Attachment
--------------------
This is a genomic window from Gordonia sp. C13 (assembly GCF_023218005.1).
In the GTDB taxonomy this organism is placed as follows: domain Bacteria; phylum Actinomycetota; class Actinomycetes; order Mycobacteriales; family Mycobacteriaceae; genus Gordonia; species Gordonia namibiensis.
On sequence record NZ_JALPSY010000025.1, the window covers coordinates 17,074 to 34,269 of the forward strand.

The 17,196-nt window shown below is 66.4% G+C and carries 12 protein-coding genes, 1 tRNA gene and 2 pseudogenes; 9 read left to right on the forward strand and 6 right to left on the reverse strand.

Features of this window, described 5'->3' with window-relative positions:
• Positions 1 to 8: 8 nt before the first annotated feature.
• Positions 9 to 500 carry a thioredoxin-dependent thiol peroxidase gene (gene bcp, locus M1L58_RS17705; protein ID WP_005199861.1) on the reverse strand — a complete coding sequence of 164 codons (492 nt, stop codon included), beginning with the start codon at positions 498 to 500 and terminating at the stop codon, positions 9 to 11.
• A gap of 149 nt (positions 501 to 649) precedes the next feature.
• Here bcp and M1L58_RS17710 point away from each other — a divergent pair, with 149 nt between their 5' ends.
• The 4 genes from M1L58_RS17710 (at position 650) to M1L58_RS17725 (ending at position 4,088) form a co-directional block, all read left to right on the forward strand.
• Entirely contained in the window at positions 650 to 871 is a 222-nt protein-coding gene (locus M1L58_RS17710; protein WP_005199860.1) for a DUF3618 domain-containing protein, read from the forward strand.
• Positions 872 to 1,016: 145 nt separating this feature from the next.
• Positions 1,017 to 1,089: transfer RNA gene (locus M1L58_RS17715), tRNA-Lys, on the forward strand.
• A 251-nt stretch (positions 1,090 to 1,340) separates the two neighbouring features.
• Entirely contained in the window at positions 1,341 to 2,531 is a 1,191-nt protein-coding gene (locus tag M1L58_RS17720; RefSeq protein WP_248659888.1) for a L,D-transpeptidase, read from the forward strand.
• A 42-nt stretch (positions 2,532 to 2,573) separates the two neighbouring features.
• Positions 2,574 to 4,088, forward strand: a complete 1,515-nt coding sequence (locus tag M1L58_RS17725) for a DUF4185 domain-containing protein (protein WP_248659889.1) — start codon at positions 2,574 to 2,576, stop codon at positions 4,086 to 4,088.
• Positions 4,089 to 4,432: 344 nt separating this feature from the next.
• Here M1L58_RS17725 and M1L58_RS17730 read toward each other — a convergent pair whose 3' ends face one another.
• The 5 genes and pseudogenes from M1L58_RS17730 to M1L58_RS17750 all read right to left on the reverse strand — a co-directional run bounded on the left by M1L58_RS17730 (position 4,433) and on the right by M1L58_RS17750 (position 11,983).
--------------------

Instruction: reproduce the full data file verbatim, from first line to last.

This is a genomic window from Gordonia sp. C13 (assembly GCF_023218005.1).
In the GTDB taxonomy this organism is placed as follows: domain Bacteria; phylum Actinomycetota; class Actinomycetes; order Mycobacteriales; family Mycobacteriaceae; genus Gordonia; species Gordonia namibiensis.
On sequence record NZ_JALPSY010000025.1, the window covers coordinates 17,074 to 34,269 of the forward strand.

The 17,196-nt window shown below is 66.4% G+C and carries 12 protein-coding genes, 1 tRNA gene and 2 pseudogenes; 9 read left to right on the forward strand and 6 right to left on the reverse strand.

Features of this window, described 5'->3' with window-relative positions:
• Positions 1 to 8: 8 nt before the first annotated feature.
• Positions 9 to 500 carry a thioredoxin-dependent thiol peroxidase gene (gene bcp, locus M1L58_RS17705; protein ID WP_005199861.1) on the reverse strand — a complete coding sequence of 164 codons (492 nt, stop codon included), beginning with the start codon at positions 498 to 500 and terminating at the stop codon, positions 9 to 11.
• A gap of 149 nt (positions 501 to 649) precedes the next feature.
• Here bcp and M1L58_RS17710 point away from each other — a divergent pair, with 149 nt between their 5' ends.
• The 4 genes from M1L58_RS17710 (at position 650) to M1L58_RS17725 (ending at position 4,088) form a co-directional block, all read left to right on the forward strand.
• Entirely contained in the window at positions 650 to 871 is a 222-nt protein-coding gene (locus M1L58_RS17710; protein WP_005199860.1) for a DUF3618 domain-containing protein, read from the forward strand.
• Positions 872 to 1,016: 145 nt separating this feature from the next.
• Positions 1,017 to 1,089: transfer RNA gene (locus M1L58_RS17715), tRNA-Lys, on the forward strand.
• A 251-nt stretch (positions 1,090 to 1,340) separates the two neighbouring features.
• Entirely contained in the window at positions 1,341 to 2,531 is a 1,191-nt protein-coding gene (locus tag M1L58_RS17720; RefSeq protein WP_248659888.1) for a L,D-transpeptidase, read from the forward strand.
• A 42-nt stretch (positions 2,532 to 2,573) separates the two neighbouring features.
• Positions 2,574 to 4,088, forward strand: a complete 1,515-nt coding sequence (locus tag M1L58_RS17725) for a DUF4185 domain-containing protein (protein WP_248659889.1) — start codon at positions 2,574 to 2,576, stop codon at positions 4,086 to 4,088.
• Positions 4,089 to 4,432: 344 nt separating this feature from the next.
• Here M1L58_RS17725 and M1L58_RS17730 read toward each other — a convergent pair whose 3' ends face one another.
• The 5 genes and pseudogenes from M1L58_RS17730 to M1L58_RS17750 all read right to left on the reverse strand — a co-directional run bounded on the left by M1L58_RS17730 (position 4,433) and on the right by M1L58_RS17750 (position 11,983).